Susan Denniston is a painter, printmaker, and mixed media artist. Her work acknowledges our dignity, fragility, vulnerability and certain impermanence.
Deconstructing the old and worn quilt:
I began to carefully break the stitches of an old and well-worn quilt. Opening the quilt, I found another old and well-worn quilt inside.
I created prints from a section of the tattered and torn inside quilt – remnants of fabric, thread, and batting.
What secrets are held within this once sturdy but now fragile old quilt?
Whose bodies were warmed and comforted by this quilt?
Whose hands gathered the scraps of cloth and pieced together a pattern?
And whose hands pushed the threaded needle through the layers?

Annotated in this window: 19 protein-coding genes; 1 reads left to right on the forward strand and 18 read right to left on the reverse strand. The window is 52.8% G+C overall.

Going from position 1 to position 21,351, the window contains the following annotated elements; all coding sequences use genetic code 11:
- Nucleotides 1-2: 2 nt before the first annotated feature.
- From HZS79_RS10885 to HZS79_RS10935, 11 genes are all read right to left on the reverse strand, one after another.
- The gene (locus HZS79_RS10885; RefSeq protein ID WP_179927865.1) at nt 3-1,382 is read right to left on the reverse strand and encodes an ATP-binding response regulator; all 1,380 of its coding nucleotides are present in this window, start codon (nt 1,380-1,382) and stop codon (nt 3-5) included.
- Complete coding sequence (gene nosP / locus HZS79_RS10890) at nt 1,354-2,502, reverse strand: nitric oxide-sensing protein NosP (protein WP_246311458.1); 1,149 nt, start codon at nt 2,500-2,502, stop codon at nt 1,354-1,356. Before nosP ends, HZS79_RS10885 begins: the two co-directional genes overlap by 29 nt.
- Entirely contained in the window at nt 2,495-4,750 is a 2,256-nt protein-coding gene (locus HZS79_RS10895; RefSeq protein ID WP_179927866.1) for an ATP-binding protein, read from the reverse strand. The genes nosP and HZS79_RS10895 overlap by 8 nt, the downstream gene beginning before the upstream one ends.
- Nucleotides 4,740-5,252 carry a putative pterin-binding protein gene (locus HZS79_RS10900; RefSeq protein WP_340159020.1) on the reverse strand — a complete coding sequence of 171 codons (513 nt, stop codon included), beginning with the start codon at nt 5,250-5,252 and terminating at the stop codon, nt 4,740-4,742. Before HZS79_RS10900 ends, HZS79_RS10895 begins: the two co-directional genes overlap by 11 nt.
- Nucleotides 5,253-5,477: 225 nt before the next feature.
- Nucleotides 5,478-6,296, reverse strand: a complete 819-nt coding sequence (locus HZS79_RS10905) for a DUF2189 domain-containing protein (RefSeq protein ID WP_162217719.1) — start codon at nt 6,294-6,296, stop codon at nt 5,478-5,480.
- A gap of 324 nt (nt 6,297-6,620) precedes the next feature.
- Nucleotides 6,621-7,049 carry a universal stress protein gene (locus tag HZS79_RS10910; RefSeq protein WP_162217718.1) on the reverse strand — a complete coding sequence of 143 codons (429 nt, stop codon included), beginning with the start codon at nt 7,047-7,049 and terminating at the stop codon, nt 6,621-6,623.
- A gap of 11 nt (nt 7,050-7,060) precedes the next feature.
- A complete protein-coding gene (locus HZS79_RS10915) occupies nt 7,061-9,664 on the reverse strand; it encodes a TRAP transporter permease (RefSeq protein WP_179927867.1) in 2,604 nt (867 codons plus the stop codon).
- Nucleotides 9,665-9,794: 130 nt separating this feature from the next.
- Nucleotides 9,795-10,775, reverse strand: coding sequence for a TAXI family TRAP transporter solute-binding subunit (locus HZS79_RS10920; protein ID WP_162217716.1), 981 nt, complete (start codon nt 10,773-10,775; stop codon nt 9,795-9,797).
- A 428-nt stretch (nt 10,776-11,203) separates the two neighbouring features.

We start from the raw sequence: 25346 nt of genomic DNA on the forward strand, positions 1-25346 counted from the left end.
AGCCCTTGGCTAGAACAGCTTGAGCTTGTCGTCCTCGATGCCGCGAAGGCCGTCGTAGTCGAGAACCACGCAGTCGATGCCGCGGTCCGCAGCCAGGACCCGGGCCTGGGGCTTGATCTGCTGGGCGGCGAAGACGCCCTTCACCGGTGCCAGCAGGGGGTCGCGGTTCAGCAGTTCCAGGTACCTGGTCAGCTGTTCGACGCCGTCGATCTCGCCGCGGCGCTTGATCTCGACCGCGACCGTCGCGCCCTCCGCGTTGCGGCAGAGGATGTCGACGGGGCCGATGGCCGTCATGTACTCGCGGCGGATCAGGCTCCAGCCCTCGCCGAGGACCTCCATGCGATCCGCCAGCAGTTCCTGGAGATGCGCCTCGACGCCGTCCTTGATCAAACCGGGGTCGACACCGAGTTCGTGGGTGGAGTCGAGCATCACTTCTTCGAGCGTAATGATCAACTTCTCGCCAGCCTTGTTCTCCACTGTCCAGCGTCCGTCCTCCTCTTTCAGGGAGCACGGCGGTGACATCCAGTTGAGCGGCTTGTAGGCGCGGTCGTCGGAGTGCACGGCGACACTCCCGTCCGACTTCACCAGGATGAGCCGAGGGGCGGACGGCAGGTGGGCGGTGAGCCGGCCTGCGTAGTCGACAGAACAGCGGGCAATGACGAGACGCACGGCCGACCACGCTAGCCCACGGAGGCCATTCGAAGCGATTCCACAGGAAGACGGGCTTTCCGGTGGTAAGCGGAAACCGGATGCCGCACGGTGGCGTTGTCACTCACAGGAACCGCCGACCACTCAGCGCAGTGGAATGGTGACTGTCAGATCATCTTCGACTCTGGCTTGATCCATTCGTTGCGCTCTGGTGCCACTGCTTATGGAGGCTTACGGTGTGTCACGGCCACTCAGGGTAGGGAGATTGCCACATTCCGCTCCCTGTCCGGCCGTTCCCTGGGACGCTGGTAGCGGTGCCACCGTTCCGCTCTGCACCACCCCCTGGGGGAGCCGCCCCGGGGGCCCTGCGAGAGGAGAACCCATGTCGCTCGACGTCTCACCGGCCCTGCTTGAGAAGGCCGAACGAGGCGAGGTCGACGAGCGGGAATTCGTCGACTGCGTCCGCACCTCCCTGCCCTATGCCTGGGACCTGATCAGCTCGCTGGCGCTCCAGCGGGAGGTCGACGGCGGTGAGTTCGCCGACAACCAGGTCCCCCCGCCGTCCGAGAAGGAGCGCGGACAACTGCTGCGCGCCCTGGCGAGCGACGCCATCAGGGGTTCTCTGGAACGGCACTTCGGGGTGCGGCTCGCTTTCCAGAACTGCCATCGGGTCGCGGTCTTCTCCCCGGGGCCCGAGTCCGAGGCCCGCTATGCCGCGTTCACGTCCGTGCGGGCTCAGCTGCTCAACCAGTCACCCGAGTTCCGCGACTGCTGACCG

Whose hands repaired and altered and passed down the quilt to keep it a living document?
And what remains when the quilt seems ready to be discarded?
I had not anticipated the prints would evoke a sense of ravaged fields, water, and sky; a sense of our land in flux.
Another tattered but supple and soft old quilt with the “postage stamp” pattern had such tiny stitching, it was harder to get to the inside. But once I did, I used a section of the inside of the fragile quilt top to share its story. It too seems to tell a story, a story of dividing the land.
This land, your land and my land, our land, that is and has been a source of such strife and sustenance.